Results: The diagnosis were Very long chain acyl-coA dehydrogenase deficiency (n=1); Long chain acyl-coA dehydrogenase deficiency (n=2); Multiple acyl-coA dehydrogenase deficiency (n=2); Carnitine palmitoyltransferase II deficiency (n=2) and Carnitine palmitoyltransferase II deficiency (n=1). The group comprised five women and four men, with ages ranging from three months to 39 years (median: 10 years; average: 11,07 years) and disease onset between 18 hours of life and 14 years old (median: 1 month; average: 22,12 months). Median age at diagnosis was 8 months (range: 20 days to 36 years of age). The diagnosis was confirmed by molecular tests in five patients. All patients had nonspecific presenting symptoms: seven out of the eight patients had hypoglycemia reported as the initial symptoms began. Seven had neurological symptoms which included seizure (n=3), developmental delay (n=1), hypotonia (n=6) and feeding difficulties (n=1).

Three patients had hepatomegaly and one had dehydration. The patient diagnosed at age 36 presented initially with lower limb weakness and pain, rhabdomyolysis, hypoglycemia and deep vein thrombosis. The patient with the earlier age of onset (18 hours) had hypotonia, feeding difficulties and hypothermia. Of these 8 patients, one had cardiomyopathy and arrhythmia. Unspecific dysmorphism was present in 4 patients. Two patients have a global developmental delay and one has a psychodiagnosis of moderate intellectual disability. Three patients had a previous sibling with unexplained death and one had consanguineous parents.

Conclusion: Throughout this descriptive study, we can emphasize the multisystemic, severe and life-threatening character of FAOD. Therefore, this group of pathologies requires integrated and multidisciplinary management. Although it is the most prevalent disorder in other series, no case of Medium-chain acyl-CoA dehydrogenase (MCAD) deficiency was observed in this sample. We do not have newborn screening for such diseases at the national level, thus some patients arrive late to the reference centers for diagnosis and management. Greater awareness of this disorder among clinicians and pediatricians should aid their search for an etiological diagnosis in cases of severe hypoglycemia, hypotonia, hepatic and cardiac manifestations that might otherwise be improperly managed. Adequately treated patients can lead intellectually and socially satisfying lives with no severe limitations. Larger studies should be done to better understand those symptoms in Brazilian patients, as well as unified ones in a national basis.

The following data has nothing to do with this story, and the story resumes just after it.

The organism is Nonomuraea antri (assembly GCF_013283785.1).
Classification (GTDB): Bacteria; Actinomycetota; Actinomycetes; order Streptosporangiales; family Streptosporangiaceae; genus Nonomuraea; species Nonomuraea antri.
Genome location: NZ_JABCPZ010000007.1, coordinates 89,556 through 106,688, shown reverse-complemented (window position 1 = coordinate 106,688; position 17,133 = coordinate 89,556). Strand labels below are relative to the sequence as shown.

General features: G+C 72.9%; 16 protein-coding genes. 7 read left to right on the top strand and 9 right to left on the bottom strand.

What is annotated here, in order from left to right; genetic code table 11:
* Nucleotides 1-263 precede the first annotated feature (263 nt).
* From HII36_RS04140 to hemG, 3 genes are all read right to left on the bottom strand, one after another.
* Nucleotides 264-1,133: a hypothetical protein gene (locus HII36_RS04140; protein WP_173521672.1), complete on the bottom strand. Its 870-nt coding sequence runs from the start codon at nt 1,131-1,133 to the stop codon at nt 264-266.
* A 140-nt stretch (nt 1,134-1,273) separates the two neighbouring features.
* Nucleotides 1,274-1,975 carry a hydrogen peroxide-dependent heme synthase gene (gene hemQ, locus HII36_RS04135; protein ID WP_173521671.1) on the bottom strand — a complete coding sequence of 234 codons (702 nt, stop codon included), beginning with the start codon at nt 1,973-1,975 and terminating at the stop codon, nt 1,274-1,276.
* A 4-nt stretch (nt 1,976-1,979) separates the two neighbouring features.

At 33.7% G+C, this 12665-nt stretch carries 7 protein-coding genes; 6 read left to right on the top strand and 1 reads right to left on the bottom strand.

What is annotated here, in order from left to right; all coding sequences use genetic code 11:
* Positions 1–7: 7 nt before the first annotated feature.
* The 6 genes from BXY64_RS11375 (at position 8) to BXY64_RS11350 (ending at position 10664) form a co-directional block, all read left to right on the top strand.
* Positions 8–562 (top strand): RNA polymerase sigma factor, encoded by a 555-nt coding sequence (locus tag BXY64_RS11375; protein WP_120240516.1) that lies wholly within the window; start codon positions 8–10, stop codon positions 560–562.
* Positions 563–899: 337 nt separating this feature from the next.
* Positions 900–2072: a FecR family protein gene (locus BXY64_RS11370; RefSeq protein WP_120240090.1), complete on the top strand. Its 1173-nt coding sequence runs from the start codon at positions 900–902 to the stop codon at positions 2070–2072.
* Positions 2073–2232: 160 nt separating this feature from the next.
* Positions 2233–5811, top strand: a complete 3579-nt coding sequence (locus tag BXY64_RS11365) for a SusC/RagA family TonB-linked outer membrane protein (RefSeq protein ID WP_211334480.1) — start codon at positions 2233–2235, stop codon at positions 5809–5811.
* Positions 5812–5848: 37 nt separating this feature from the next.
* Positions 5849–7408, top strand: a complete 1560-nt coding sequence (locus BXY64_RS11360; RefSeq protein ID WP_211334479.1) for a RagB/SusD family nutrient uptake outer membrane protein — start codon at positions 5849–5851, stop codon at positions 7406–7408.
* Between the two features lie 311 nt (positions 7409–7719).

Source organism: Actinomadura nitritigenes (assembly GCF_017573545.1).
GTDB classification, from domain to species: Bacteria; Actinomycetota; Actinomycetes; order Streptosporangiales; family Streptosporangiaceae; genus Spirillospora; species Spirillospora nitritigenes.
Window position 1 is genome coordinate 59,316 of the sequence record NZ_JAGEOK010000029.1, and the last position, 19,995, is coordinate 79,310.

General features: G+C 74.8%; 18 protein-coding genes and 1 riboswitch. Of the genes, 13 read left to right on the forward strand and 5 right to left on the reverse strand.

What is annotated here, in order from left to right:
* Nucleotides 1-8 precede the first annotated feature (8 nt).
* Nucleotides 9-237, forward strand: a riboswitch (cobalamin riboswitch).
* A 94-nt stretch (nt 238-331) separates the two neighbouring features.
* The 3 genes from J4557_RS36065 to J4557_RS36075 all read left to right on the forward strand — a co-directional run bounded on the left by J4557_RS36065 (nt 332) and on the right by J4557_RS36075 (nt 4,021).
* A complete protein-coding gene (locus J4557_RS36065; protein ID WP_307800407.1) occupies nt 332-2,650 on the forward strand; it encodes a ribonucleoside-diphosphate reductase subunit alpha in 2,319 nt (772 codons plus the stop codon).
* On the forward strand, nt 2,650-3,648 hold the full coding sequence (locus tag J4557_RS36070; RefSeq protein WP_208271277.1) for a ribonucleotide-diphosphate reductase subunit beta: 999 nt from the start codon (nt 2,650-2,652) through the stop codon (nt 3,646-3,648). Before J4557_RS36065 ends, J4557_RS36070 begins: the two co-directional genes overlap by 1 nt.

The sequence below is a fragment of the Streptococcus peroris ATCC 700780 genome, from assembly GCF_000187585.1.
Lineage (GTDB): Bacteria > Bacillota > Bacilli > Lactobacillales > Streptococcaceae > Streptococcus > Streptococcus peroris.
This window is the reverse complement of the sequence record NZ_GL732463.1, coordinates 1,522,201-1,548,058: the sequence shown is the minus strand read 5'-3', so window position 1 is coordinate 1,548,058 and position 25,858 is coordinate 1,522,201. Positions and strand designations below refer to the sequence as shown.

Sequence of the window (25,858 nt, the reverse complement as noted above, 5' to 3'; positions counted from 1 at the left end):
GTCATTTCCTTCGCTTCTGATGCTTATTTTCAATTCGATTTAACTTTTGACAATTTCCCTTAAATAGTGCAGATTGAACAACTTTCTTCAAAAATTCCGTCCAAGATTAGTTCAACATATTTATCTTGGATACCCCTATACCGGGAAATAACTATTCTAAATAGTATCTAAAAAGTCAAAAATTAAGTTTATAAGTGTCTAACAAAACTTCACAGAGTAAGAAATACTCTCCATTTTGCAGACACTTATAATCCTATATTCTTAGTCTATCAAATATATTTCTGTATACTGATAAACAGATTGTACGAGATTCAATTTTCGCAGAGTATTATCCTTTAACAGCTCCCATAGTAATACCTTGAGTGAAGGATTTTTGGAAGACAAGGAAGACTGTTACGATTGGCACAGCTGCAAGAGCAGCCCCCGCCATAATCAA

Corresponding Author contact information (e-mail: ischwartz@hcpa.edu.br
phone: +55 51 3359 8011)

Three patients had hepatomegaly and one had dehydration. The patient diagnosed at age 36 presented initially with lower limb weakness and pain, rhabdomyolysis, hypoglycemia and deep vein thrombosis. The patient with the earlier age of onset (18 hours) had hypotonia, feeding difficulties and hypothermia. Of these 8 patients, one had cardiomyopathy and arrhythmia. Unspecific dysmorphism was present in 4 patients. Two patients have a global developmental delay and one has a psychodiagnosis of moderate intellectual disability. Three patients had a previous sibling with unexplained death and one had consanguineous parents.

Conclusion: Throughout this descriptive study, we can emphasize the multisystemic, severe and life-threatening character of FAOD. Therefore, this group of pathologies requires integrated and multidisciplinary management. Although it is the most prevalent disorder in other series, no case of Medium-chain acyl-CoA dehydrogenase (MCAD) deficiency was observed in this sample. We do not have newborn screening for such diseases at the national level, thus some patients arrive late to the reference centers for diagnosis and management. Greater awareness of this disorder among clinicians and pediatricians should aid their search for an etiological diagnosis in cases of severe hypoglycemia, hypotonia, hepatic and cardiac manifestations that might otherwise be improperly managed. Adequately treated patients can lead intellectually and socially satisfying lives with no severe limitations. Larger studies should be done to better understand those symptoms in Brazilian patients, as well as unified ones in a national basis.

Corresponding Author contact information (e-mail: ischwartz@hcpa.edu.br
phone: +55 51 3359 8011)